San Juan College receives $30,000 grant from Chevron
Bridge program aiding minority students likely will be launched before start of fall semester
FARMINGTON — When San Juan College President Dr. Toni Pendergrass initiated the school's equity, diversity and inclusion program last summer, she did so with several goals in mind — making the college a more diverse institution, improving its culture, and identifying and closing its equity gaps.
That's according to Carrie Tsosie-Jim, who serves as the senior research and equity analyst at the college. Tsosie-Jim says the college's ability to meet those goals got a shot in the arm earlier this week when it received a $30,000 award from Chevron U.S.A. Inc. to support the EDI program and to create a bridge program designed to support minority students pursuing careers in STEM- and energy-related fields.
Tsosie-Jim anticipates launching the bridge program before the start of the fall semester, indicating it likely will include efforts to introduce and familiarize participating students to laboratory settings and procedures, as well as expose those students to a series of guest speakers who can talk about their own experiences in those fields. College officials say the goal of the bridge program is to better prepare minority students for college-level entry courses in the areas of English, math, chemistry and biology.
Reflecting on her own undergraduate experiences in college, Tsosie-Jim said she initially struggled to develop a connection to her course of study. It was only after she hashed out how she was feeling during a conversation with her father that she was able to come to understand how her studies intersected with her Dine culture, she said. And from that point, she felt a link to her academic world that had been missing.
"I felt like I belonged," she said. "I understood that it was culturally connected. It didn't seem so distant."
In her role as an analyst at the college, Tsosie-Jim said she deals primarily with data and doesn't have a lot of interaction with minority students. But she said the other members of a campus-wide team assigned to conduct planning for the EDI program have provided her with plenty of stories from students who seem to be experiencing the same cultural disconnect that she did as a young undergraduate.
Tsosie-Jim plans to use that feedback — along with the data she can glean from other institutions that already have mounted such efforts — to help craft a program based on culturally sensitive strategies to encourage those students to complete their studies and earn a degree.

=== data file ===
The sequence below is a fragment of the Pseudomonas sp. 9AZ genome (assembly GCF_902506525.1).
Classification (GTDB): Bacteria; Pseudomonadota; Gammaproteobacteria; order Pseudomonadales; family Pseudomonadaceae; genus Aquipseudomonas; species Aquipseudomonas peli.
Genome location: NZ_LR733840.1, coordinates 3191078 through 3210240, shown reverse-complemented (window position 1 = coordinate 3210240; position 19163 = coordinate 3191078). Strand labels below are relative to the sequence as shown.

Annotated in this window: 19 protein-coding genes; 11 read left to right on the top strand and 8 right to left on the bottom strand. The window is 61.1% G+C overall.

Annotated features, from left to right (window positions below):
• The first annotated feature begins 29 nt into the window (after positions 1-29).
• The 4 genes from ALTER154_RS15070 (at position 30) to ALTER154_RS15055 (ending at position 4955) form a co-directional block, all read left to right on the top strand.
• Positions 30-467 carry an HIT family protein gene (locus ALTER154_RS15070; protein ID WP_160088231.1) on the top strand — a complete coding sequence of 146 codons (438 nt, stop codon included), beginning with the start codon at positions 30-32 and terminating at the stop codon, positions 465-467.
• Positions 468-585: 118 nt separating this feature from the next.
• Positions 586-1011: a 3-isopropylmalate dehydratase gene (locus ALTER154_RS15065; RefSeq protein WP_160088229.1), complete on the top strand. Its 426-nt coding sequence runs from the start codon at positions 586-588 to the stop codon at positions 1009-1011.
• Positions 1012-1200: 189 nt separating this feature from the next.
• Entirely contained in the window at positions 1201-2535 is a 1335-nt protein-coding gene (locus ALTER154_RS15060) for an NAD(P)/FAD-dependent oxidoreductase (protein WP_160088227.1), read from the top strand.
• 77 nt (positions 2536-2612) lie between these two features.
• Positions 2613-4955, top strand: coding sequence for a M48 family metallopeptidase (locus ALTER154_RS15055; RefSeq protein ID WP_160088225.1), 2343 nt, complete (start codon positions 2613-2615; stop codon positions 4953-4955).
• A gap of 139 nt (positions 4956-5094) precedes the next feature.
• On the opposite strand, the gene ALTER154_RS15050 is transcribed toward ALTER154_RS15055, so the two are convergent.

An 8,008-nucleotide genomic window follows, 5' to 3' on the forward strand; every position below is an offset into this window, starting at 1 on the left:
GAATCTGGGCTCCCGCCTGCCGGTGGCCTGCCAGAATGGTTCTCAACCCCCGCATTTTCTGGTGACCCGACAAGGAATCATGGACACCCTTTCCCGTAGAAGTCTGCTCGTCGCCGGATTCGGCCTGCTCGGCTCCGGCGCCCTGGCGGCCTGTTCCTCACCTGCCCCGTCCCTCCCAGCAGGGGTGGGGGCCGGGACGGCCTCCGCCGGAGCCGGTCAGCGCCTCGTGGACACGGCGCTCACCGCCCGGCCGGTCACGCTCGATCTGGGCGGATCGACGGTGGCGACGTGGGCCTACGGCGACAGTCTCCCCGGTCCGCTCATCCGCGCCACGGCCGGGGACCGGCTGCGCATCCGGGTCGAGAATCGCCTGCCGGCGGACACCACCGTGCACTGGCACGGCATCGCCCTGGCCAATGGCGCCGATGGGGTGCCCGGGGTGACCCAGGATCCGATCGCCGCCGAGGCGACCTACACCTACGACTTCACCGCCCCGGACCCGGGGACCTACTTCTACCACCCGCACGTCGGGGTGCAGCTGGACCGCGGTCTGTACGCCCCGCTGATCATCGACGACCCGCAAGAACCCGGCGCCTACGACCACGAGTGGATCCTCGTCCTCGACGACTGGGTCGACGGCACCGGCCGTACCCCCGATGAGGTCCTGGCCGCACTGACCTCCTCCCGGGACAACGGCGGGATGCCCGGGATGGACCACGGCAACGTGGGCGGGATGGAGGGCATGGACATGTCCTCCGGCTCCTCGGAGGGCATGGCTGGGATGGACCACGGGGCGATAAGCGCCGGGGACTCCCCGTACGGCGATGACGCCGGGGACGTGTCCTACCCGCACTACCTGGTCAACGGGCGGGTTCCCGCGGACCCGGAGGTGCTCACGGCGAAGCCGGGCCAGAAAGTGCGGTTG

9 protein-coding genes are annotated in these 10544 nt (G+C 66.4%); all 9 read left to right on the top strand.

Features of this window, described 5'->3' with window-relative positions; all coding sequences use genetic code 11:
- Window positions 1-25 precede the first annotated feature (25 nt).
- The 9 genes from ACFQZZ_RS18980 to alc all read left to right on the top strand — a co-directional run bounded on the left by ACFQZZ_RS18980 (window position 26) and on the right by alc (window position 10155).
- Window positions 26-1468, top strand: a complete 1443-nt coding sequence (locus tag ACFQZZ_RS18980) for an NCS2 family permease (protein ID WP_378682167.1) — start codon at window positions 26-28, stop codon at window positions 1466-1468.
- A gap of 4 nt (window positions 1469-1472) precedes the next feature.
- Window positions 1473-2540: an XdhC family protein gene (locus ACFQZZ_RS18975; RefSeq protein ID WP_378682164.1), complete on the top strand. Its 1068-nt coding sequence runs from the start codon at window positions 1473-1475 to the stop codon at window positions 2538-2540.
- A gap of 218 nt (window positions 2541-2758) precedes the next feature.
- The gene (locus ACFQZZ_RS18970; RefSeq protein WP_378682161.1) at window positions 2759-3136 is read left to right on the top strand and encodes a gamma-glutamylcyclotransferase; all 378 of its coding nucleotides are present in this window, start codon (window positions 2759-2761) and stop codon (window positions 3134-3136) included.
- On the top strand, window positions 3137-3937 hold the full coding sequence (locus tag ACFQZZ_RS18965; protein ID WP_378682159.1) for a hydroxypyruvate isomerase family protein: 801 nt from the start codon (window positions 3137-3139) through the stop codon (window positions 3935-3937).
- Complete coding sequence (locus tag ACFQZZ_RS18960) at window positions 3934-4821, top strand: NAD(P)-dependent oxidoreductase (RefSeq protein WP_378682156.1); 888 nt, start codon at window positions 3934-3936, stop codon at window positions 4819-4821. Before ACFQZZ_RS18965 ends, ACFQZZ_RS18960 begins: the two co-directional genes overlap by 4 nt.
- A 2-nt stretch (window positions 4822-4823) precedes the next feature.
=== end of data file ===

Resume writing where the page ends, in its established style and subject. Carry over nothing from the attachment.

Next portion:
"That's something you can't get from a general student orientation," she said, describing how she envisions the bridge program working. "That's what I think this program will be able to offer them."
An exceptional relationship
The $30,000 award represents the latest chapter in a lengthy partnership between the college and Chevron, according to Gayle Dean, the present of the San Juan College Foundation, and Cary Baird, the public and government affairs adviser for Chevron. Baird said she works with several educational institutions in the region, but she said her company's relationship with San Juan College has always been exceptional.
"This is unique for me and the work I do in this region," she said of the award that will benefit the EDI and bridge programs. " … I really think there's an opportunity to bring (other) schools together on this in the long run and share best practices."
Dean said Chevron has been providing her college with scholarship money, professional development opportunities for faculty members and funding for bricks-and-mortar projects for 30 years. Just as important, Chevron has been hiring graduates of the college's School of Energy for many years, and so it has a vested interest in helping promote an atmosphere that leads to more students graduating in a timely fashion.
Baird said she would be very interested in seeing future data that indicate whether her company's $30,000 gift helps San Juan College achieve that result. But from a purely personal standpoint, she said she has other indicators she'll be keeping an eye on, as well.
"I'd be interested in softer data," she said, explaining that she is just as concerned about student perceptions and feelings about inclusiveness. "There are a lot of metrics that would be interesting for Chevron. It goes beyond energy."
Baird said the idea for the gift to the college came about originally when she and Dean were discussing the societal dynamics that played out on such a large scale in 2020, especially the Black Lives Matter movement. She wondered aloud to Dean whether there was something Chevron and San Juan College could do to begin to address the societal rift that had developed.
"I've got just the thing for you," Baird said Dean told her, floating the idea of supporting the new EDI program.
It didn't take Baird long to recognize the value of Dean's idea, given the fact that she said her company is deeply committed to hiring a more diverse work force.
"It makes so much sense," she said. "Chevon can hire employees, but we can't educate them."
Tsosie-Jim said she didn't have many details yet about what the bridge program will look like, how many students it will be designed to serve and whether it will be targeted for new students or those already attending the school. Planning is in the early stages, and she said organizers are intent on spending the money in a way that will have the biggest impact.
But she hopes this is only the beginning of something that has a lasting impact at the college, explaining she is anxious to determine "will this momentum trickle on down to three years from now," she said.
Students interested in participating in the program are encouraged to call Tsosie-Jim at 505-566-3326.
Mike Easterling can be reached at 505-564-4610 or firstname.lastname@example.org. Support local journalism with a digital subscription.